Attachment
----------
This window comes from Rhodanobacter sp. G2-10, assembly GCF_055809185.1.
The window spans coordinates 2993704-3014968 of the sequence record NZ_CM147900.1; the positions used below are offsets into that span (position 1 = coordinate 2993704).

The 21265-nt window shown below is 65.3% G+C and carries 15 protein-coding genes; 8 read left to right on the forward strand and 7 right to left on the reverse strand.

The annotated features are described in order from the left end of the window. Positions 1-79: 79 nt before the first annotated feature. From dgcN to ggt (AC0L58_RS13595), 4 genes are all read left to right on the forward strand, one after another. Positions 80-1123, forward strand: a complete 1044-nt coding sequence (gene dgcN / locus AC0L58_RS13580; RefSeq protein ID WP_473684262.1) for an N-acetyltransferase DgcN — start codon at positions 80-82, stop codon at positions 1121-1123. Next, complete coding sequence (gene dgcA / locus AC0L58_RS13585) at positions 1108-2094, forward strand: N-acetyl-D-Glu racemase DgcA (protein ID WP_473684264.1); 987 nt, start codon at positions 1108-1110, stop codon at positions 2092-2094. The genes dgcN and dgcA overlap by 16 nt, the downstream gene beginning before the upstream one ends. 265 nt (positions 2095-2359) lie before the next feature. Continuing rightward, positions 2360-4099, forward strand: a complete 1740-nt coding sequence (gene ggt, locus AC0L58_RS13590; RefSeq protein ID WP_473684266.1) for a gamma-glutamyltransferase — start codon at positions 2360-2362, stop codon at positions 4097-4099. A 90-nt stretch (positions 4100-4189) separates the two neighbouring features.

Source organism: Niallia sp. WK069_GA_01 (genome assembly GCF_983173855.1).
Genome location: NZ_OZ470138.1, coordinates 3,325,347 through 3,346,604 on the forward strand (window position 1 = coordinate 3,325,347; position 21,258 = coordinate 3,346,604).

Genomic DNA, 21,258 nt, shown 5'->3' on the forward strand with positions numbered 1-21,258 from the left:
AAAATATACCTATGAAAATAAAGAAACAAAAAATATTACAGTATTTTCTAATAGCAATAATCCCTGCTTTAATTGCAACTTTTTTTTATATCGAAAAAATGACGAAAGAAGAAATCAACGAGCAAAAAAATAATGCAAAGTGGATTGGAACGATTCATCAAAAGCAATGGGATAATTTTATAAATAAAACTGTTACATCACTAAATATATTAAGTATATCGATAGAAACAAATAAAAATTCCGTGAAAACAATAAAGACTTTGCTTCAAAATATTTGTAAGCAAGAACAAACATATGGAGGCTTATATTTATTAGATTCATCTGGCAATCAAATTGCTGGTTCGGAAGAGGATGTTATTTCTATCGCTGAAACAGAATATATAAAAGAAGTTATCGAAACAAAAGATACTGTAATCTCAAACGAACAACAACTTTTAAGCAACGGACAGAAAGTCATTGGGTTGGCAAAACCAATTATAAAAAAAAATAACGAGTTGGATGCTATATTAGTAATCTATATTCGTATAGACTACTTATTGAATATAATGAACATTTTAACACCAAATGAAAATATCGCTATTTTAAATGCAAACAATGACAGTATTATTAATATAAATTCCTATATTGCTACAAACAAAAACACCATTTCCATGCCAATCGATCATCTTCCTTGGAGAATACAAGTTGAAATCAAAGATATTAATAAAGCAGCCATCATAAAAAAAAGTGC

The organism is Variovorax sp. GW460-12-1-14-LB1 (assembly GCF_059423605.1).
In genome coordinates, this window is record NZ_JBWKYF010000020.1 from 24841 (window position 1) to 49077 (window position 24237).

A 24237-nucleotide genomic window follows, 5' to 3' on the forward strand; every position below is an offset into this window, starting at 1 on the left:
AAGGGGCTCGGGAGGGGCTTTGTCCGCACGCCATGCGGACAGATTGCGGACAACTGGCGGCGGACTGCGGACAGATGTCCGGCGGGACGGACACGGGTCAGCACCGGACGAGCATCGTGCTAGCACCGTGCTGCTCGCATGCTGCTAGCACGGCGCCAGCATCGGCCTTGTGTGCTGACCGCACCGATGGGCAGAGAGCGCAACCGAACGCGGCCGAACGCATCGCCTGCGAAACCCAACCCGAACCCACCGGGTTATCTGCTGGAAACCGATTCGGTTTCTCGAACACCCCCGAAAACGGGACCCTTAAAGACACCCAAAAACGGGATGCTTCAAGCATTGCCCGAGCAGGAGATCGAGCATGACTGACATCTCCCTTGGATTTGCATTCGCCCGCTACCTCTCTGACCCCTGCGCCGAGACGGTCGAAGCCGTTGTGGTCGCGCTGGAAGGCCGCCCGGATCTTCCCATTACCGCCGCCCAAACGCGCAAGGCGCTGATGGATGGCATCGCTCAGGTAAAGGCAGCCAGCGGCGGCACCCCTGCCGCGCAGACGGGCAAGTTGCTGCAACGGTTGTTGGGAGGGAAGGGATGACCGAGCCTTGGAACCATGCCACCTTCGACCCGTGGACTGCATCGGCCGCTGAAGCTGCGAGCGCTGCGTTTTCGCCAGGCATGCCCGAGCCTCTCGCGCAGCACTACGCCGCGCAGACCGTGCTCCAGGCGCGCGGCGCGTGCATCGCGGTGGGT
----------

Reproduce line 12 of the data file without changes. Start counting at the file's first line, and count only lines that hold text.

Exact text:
AAGGGGCTCGGGAGGGGCTTTGTCCGCACGCCATGCGGACAGATTGCGGACAACTGGCGGCGGACTGCGGACAGATGTCCGGCGGGACGGACACGGGTCAGCACCGGACGAGCATCGTGCTAGCACCGTGCTGCTCGCATGCTGCTAGCACGGCGCCAGCATCGGCCTTGTGTGCTGACCGCACCGATGGGCAGAGAGCGCAACCGAACGCGGCCGAACGCATCGCCTGCGAAACCCAACCCGAACCCACCGGGTTATCTGCTGGAAACCGATTCGGTTTCTCGAACACCCCCGAAAACGGGACCCTTAAAGACACCCAAAAACGGGATGCTTCAAGCATTGCCCGAGCAGGAGATCGAGCATGACTGACATCTCCCTTGGATTTGCATTCGCCCGCTACCTCTCTGACCCCTGCGCCGAGACGGTCGAAGCCGTTGTGGTCGCGCTGGAAGGCCGCCCGGATCTTCCCATTACCGCCGCCCAAACGCGCAAGGCGCTGATGGATGGCATCGCTCAGGTAAAGGCAGCCAGCGGCGGCACCCCTGCCGCGCAGACGGGCAAGTTGCTGCAACGGTTGTTGGGAGGGAAGGGATGACCGAGCCTTGGAACCATGCCACCTTCGACCCGTGGACTGCATCGGCCGCTGAAGCTGCGAGCGCTGCGTTTTCGCCAGGCATGCCCGAGCCTCTCGCGCAGCACTACGCCGCGCAGACCGTGCTCCAGGCGCGCGGCGCGTGCATCGCGGTGGGT